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WASHINGTON (7/11/12)--The Commodity Futures Trading Commission (CFTC) on Tuesday approved a final rule to exempt, as end users, credit unions with under $10 billion in assets from the terms of pending derivatives regulations, and introduced a proposal that would also exempt certain larger credit unions from those same rules.

If the proposal, which the Credit Union National Association (CUNA) has already weighed in with the agency to support, is adopted, virtually all credit unions will avoid the CFTC's rules on derivatives. "This could be important particularly if regulations limiting the ability of credit unions to use plain vanilla instruments to hedge interest rates are further considered by the National Credit Union Administration," CUNA Deputy General Counsel Mary Dunn said.

The CFTC rule finalizes definitions of swaps, security-based swaps and security-based swap agreements. The new swap definitions are effective immediately, according to the CFTC.

Portions of the Dodd-Frank Wall Street Reform Act would bar certain institutions from engaging in swap transactions, and require institutions that engage in swaps to sell and buy them through federally registered clearinghouses and open markets. However, these regulations could not become effective until swaps were defined by federal regulators.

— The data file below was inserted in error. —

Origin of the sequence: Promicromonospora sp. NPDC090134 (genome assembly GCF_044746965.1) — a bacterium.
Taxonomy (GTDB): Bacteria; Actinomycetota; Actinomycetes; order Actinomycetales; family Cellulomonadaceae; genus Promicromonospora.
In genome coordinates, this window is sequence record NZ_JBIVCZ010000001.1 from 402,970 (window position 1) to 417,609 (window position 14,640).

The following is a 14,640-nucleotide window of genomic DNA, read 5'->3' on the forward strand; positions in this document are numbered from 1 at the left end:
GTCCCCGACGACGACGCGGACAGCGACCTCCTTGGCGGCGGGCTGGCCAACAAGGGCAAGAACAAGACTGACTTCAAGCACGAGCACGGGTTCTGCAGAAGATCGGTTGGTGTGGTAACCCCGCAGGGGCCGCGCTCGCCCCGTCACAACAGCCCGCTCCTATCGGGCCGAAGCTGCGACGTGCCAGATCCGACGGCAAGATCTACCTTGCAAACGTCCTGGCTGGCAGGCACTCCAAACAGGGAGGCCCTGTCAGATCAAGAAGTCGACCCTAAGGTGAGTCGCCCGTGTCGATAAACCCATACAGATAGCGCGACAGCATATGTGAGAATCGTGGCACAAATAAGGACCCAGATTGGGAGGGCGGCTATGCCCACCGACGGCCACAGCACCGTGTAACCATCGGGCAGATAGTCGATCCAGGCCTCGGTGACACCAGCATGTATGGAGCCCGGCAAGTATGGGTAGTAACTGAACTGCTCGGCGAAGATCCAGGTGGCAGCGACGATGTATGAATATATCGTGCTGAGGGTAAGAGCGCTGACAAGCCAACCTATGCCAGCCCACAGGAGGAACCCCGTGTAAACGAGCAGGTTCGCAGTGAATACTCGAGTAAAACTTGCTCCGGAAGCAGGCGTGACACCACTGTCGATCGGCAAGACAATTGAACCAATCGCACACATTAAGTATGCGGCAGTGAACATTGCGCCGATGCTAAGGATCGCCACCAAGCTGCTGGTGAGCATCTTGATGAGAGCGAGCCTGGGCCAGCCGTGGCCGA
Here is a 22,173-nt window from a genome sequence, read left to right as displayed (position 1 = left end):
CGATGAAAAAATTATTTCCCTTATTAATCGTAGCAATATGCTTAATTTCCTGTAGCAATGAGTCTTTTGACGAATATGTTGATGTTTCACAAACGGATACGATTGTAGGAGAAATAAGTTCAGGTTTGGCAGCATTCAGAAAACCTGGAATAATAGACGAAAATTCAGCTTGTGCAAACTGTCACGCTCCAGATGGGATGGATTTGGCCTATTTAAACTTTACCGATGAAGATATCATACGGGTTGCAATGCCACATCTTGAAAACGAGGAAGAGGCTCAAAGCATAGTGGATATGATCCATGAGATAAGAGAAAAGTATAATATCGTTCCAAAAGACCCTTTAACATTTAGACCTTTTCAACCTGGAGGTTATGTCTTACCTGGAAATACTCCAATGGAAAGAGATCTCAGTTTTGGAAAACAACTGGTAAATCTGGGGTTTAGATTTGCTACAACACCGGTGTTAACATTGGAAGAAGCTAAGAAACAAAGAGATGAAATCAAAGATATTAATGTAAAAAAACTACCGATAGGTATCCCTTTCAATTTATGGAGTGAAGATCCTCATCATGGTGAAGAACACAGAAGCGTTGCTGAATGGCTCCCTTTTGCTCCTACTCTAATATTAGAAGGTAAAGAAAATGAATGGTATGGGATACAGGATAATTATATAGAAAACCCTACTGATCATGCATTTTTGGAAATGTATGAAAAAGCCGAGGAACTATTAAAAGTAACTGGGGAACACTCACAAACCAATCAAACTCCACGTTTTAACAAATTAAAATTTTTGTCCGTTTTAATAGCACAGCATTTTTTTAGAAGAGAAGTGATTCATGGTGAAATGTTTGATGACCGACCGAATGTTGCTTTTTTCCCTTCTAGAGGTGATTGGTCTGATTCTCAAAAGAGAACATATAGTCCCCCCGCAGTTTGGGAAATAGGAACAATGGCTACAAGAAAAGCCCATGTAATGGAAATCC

With the new definitions approved, some of the swap regulations could become effective in about 60 days, the CFTC said.

In addition, the CFTC approved a rule to provide an exemption for small financial institutions, under which credit unions and other end-user financial institutions with fewer than $10 billion in assets will not be subject to pending mandatory swaps clearing requirements. CUNA called for this exemption in a 2011 comment letter and supported it in subsequent discussions with policymakers.

CFTC Chairman Gary Gensler said the regulatory burdens faced by smaller institutions were discussed as the CFTC considered the exemption.